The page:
The South African government pressurised the Mozambican government, and in 1987 Zuma was forced to leave Mozambique. This pressure was tightened especially after the two Presidents, P W Botha and Samora Machel signed the Nkomati Accord in 1984. At the time that he had to leave Mozambique, he was a Deputy Chief Representative of the ANC. He then went to the ANC headquarters in Lusaka, Zambia, and first became the Head of Underground Structures and then the Chief of the Intelligence Department. During the 80s he was a member of the ANC’s political and military council.
Subsequent to the unbanning of the ANC in February 1990, Zuma was one of the first ANC leaders to return to South Africa to set in motion the process of negotiations. He was instrumental in arranging the Groote Schuur Minute between the government of President FW de Klerk and the African National Congress, which reached significant decisions about the return of exiles, and the release of political prisoners. Zuma also played a very important role in combating violence in Natal (KwaZulu-Natal), including the Peace Accords between the ANC and the Inkatha Freedom Party (IFP) of Dr. Mangosuthu Buthelezi. The IFP is a party with predominantly Zulu-speaking support. Being a Zulu himself, he was seen as the best person to negotiate with the party and to obtain support for the ANC in KwaZulu-Natal.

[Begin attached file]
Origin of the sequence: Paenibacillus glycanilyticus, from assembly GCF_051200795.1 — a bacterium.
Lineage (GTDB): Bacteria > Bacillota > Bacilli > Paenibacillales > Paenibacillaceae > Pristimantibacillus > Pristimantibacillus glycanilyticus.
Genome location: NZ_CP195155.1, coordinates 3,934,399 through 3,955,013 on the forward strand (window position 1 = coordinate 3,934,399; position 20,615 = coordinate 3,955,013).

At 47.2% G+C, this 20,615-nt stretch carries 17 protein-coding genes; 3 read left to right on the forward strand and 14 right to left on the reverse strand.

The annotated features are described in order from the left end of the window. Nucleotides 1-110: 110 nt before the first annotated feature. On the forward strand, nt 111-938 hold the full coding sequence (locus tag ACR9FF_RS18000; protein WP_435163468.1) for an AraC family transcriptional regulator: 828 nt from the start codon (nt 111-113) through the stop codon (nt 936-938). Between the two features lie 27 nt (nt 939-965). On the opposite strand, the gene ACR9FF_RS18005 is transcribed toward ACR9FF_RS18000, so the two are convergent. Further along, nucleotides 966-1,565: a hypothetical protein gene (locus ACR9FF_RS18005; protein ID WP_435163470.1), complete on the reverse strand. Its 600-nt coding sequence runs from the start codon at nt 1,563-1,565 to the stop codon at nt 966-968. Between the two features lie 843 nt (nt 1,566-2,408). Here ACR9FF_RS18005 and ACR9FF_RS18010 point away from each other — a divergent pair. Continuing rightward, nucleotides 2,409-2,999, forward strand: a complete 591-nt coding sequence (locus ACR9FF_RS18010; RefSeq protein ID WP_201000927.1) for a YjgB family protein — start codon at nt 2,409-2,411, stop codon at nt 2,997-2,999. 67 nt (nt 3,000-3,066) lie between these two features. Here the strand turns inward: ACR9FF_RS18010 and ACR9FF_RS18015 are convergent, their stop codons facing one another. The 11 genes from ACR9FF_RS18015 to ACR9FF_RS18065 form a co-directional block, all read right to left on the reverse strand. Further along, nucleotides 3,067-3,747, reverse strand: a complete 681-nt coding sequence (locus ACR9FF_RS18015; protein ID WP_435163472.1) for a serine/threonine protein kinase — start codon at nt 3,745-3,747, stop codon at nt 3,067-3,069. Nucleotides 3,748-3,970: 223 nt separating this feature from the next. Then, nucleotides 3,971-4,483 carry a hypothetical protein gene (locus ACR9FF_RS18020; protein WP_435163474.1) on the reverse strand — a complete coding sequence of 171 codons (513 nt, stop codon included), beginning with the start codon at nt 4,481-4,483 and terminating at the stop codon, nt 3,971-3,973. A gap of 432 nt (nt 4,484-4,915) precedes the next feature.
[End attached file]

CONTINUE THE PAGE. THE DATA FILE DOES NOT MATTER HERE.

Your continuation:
At the ANC’s first National Conference held in South Africa after the unbanning of the organisation in 1991, he was elected the Deputy Secretary General of the ANC. Zuma was the ANC’s candidate for the KwaZulu-Natal premiership in 1994. He, and therefore the ANC, however lost the position to the IFP after the 1994 elections but he became a member of the KwaZulu-Natal (KZN) provincial government as Member of the Executive Committee (MEC) of Economic Affairs and Tourism. At this stage he was also elected National Chairperson of the ANC, and in 1997 became the organisation’s Deputy President.